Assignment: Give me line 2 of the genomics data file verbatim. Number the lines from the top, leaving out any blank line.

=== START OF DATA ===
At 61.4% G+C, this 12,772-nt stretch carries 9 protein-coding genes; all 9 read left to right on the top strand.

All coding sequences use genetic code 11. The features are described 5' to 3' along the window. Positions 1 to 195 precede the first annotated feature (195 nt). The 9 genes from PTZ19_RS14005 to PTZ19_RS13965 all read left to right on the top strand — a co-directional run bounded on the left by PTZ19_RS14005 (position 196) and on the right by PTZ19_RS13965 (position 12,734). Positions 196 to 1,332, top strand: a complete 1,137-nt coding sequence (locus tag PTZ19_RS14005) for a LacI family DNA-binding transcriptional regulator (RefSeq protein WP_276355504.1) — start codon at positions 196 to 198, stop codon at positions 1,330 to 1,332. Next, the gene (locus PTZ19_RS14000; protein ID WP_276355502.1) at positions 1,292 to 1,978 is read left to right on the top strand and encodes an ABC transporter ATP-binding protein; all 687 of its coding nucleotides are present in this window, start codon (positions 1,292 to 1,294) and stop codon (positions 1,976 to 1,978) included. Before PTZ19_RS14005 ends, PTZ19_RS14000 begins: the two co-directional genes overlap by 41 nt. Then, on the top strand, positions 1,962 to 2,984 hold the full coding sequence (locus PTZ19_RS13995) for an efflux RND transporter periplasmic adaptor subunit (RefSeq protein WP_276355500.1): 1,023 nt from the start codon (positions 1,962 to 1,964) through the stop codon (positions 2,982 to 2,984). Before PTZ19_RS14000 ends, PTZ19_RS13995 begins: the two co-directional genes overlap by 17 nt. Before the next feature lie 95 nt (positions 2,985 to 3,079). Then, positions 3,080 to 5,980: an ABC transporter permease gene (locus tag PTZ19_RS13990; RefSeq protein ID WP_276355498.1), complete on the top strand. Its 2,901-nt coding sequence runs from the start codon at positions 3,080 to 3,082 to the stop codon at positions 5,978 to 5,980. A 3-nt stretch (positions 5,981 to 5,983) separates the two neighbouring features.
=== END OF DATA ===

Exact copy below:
All coding sequences use genetic code 11. The features are described 5' to 3' along the window. Positions 1 to 195 precede the first annotated feature (195 nt). The 9 genes from PTZ19_RS14005 to PTZ19_RS13965 all read left to right on the top strand — a co-directional run bounded on the left by PTZ19_RS14005 (position 196) and on the right by PTZ19_RS13965 (position 12,734). Positions 196 to 1,332, top strand: a complete 1,137-nt coding sequence (locus tag PTZ19_RS14005) for a LacI family DNA-binding transcriptional regulator (RefSeq protein WP_276355504.1) — start codon at positions 196 to 198, stop codon at positions 1,330 to 1,332. Next, the gene (locus PTZ19_RS14000; protein ID WP_276355502.1) at positions 1,292 to 1,978 is read left to right on the top strand and encodes an ABC transporter ATP-binding protein; all 687 of its coding nucleotides are present in this window, start codon (positions 1,292 to 1,294) and stop codon (positions 1,976 to 1,978) included. Before PTZ19_RS14005 ends, PTZ19_RS14000 begins: the two co-directional genes overlap by 41 nt. Then, on the top strand, positions 1,962 to 2,984 hold the full coding sequence (locus PTZ19_RS13995) for an efflux RND transporter periplasmic adaptor subunit (RefSeq protein WP_276355500.1): 1,023 nt from the start codon (positions 1,962 to 1,964) through the stop codon (positions 2,982 to 2,984). Before PTZ19_RS14000 ends, PTZ19_RS13995 begins: the two co-directional genes overlap by 17 nt. Before the next feature lie 95 nt (positions 2,985 to 3,079). Then, positions 3,080 to 5,980: an ABC transporter permease gene (locus tag PTZ19_RS13990; RefSeq protein ID WP_276355498.1), complete on the top strand. Its 2,901-nt coding sequence runs from the start codon at positions 3,080 to 3,082 to the stop codon at positions 5,978 to 5,980. A 3-nt stretch (positions 5,981 to 5,983) separates the two neighbouring features.